My first impression of John-Robert was a lovely little video that floated over my socials back in September of 2022. It was just the artist with messy hair and ornamented gummy bear charms across his neck, a loose-fitting shirt that hung lower. Between his arms, sat on his lap, was a black guitar that plucked out a lovely delicate tune, matched with an enchanting voice that delivered honest words. All this sat beneath the leaves of surrounding leaves and trees. It was a lovely encapsulation of a feeling I’d go back to watch occasionally over some months, so when I learned that the full EP, Garden Snake had just released earlier this month, I returned for a listen and was met with a lovely collection of gems that continued to lure me in through the track list.
Kicking off this collection is the song that appeared in the initial video I saw, Come Pick Me Up. When first listening, I was excited to hear that the production had not taken away the feeling of safety and honesty that I was met with when just sung by a boy and his guitar. No, instead that feeling was reiterated to me. It really is a lovely tune with a beautiful melody that lodges into your head and rattles around the rest of your day. John-Robert’s voice is the same, an almost intoxicating mix of raspy tones and undulating notes, akin to a siren luring you into the woods instead of the sea. Maybe it’s the Shenandoah roots and folky feel of the way he plucks the strings, but the beginning of the journey that he calls Garden Snake is a warm welcome to his homey and inviting feel before really telling you what’s going on inside his head. Like a warm friend who can make you feel at ease enough to lower your guard and open your heart, we are his friend, his music is our greeting, and John-Robert is our vessel for emotion.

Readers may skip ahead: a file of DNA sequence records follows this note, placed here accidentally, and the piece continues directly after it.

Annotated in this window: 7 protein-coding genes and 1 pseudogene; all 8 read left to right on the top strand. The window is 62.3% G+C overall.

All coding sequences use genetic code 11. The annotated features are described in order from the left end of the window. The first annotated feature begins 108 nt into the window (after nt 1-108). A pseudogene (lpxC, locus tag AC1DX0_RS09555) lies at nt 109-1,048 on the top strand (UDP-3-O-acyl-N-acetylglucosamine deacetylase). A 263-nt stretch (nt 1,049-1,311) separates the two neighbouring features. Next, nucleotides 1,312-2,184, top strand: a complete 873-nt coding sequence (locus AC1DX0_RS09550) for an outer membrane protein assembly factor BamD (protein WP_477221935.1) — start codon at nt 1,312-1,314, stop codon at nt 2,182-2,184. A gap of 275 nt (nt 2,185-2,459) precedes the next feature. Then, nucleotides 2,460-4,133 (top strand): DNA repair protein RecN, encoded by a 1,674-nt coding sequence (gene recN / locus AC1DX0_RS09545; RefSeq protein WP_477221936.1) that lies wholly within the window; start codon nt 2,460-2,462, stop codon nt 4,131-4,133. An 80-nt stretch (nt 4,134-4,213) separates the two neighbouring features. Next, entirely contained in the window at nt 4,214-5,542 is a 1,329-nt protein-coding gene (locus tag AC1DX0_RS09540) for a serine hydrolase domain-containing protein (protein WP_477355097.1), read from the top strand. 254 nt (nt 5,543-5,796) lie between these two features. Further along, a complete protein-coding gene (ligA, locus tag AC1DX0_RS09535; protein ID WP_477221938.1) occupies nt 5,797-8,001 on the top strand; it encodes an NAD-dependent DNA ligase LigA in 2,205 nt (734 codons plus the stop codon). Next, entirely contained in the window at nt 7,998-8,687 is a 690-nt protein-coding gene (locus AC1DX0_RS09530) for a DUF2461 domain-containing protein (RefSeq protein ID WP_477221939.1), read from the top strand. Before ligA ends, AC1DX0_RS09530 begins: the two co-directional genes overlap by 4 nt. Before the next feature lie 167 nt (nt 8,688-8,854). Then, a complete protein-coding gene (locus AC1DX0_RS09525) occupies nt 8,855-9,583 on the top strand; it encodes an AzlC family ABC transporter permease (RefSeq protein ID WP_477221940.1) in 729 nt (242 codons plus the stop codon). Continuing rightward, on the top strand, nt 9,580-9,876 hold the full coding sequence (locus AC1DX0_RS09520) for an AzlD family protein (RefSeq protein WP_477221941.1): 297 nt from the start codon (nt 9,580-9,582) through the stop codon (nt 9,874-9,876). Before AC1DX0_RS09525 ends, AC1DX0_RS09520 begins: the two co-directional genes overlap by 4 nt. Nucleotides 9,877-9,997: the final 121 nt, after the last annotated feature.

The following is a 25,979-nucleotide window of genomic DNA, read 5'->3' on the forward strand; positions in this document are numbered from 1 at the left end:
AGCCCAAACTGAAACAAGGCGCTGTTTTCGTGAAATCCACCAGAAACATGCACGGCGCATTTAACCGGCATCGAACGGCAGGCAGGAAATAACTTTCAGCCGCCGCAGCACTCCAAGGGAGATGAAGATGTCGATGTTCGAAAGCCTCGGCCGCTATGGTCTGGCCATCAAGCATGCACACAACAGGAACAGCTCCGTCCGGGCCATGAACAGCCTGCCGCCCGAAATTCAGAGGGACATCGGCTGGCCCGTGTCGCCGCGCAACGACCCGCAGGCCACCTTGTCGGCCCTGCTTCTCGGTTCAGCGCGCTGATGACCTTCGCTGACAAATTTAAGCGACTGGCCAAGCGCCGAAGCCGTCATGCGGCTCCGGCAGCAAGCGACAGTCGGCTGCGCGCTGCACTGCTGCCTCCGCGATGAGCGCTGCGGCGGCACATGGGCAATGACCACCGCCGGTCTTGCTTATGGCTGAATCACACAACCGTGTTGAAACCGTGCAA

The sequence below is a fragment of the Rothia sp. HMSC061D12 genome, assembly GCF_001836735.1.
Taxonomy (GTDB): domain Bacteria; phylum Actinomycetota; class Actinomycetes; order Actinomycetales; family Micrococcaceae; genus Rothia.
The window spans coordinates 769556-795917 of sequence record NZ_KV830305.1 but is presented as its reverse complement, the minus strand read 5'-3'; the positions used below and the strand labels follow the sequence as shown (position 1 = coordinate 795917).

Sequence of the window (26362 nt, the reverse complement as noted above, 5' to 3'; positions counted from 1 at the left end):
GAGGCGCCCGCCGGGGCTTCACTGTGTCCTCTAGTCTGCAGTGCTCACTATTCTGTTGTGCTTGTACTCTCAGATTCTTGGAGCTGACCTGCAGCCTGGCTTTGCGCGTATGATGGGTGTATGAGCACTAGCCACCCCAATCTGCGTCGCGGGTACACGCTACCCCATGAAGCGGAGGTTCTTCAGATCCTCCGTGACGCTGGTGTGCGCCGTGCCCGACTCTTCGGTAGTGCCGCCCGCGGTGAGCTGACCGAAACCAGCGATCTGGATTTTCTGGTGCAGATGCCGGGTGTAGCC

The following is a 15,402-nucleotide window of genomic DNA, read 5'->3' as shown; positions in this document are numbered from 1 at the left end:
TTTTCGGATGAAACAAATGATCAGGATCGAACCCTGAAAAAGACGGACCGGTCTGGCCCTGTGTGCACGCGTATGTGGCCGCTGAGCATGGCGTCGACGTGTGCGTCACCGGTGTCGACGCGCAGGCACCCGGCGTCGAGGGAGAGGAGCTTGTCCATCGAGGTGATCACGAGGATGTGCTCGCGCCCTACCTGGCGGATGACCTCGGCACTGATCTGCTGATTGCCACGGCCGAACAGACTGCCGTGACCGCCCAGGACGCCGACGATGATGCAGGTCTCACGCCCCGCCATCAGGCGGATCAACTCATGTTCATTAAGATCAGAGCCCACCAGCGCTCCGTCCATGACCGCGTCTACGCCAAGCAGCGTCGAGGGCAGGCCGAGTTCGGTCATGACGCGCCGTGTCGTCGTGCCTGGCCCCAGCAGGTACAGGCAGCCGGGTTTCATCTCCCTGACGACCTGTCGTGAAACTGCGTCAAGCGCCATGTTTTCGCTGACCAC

The next track, Sweet Child, leans more poppy with a sharper guitar and a more produced feel. Again, we are treated to a sweet song laced with yearning. There’s just something about his lyricism that causes lines to grab and hold onto you while others continue to flow on. One of these being, “still I search for you in every person I meet, but they’re just a fraction when you’re built so complete.” Ain’t it beautiful how the sweet melody can carry such piercing feelings in a loving way. Compounding this with John-Robert’s voice becoming almost manic towards the song’s ending, mixing between screaming the lyrics and giggling with their delivery, he manages to embody every feeling of a love moved on with just the repetition of a couple lyrics. As a listener I know his heartbreak as I know my own, the feeling of wanting so badly to hold onto a person whose out of your grip for good, and yet, the song feels less like a somber ballad, and more like your friends joining you in your misery and carrying you out together after a night you won’t remember the next morning.